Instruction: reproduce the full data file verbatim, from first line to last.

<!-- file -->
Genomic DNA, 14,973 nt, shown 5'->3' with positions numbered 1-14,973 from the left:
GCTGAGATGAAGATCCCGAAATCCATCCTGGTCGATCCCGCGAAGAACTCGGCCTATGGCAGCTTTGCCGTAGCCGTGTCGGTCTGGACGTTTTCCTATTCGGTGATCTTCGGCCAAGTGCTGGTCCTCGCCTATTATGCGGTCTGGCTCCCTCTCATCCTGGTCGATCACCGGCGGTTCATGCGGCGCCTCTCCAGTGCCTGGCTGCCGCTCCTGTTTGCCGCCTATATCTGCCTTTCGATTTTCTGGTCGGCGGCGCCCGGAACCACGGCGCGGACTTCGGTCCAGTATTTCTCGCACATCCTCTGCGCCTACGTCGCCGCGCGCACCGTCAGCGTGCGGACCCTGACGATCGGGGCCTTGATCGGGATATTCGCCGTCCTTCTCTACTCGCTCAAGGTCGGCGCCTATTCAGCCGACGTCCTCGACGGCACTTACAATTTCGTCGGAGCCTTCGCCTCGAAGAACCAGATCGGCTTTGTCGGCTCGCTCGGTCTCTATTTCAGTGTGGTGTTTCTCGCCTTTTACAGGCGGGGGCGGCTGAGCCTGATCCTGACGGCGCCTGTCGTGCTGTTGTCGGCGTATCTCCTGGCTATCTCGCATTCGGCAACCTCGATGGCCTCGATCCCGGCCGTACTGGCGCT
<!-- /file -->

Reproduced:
Genomic DNA, 14,973 nt, shown 5'->3' with positions numbered 1-14,973 from the left:
GCTGAGATGAAGATCCCGAAATCCATCCTGGTCGATCCCGCGAAGAACTCGGCCTATGGCAGCTTTGCCGTAGCCGTGTCGGTCTGGACGTTTTCCTATTCGGTGATCTTCGGCCAAGTGCTGGTCCTCGCCTATTATGCGGTCTGGCTCCCTCTCATCCTGGTCGATCACCGGCGGTTCATGCGGCGCCTCTCCAGTGCCTGGCTGCCGCTCCTGTTTGCCGCCTATATCTGCCTTTCGATTTTCTGGTCGGCGGCGCCCGGAACCACGGCGCGGACTTCGGTCCAGTATTTCTCGCACATCCTCTGCGCCTACGTCGCCGCGCGCACCGTCAGCGTGCGGACCCTGACGATCGGGGCCTTGATCGGGATATTCGCCGTCCTTCTCTACTCGCTCAAGGTCGGCGCCTATTCAGCCGACGTCCTCGACGGCACTTACAATTTCGTCGGAGCCTTCGCCTCGAAGAACCAGATCGGCTTTGTCGGCTCGCTCGGTCTCTATTTCAGTGTGGTGTTTCTCGCCTTTTACAGGCGGGGGCGGCTGAGCCTGATCCTGACGGCGCCTGTCGTGCTGTTGTCGGCGTATCTCCTGGCTATCTCGCATTCGGCAACCTCGATGGCCTCGATCCCGGCCGTACTGGCGCT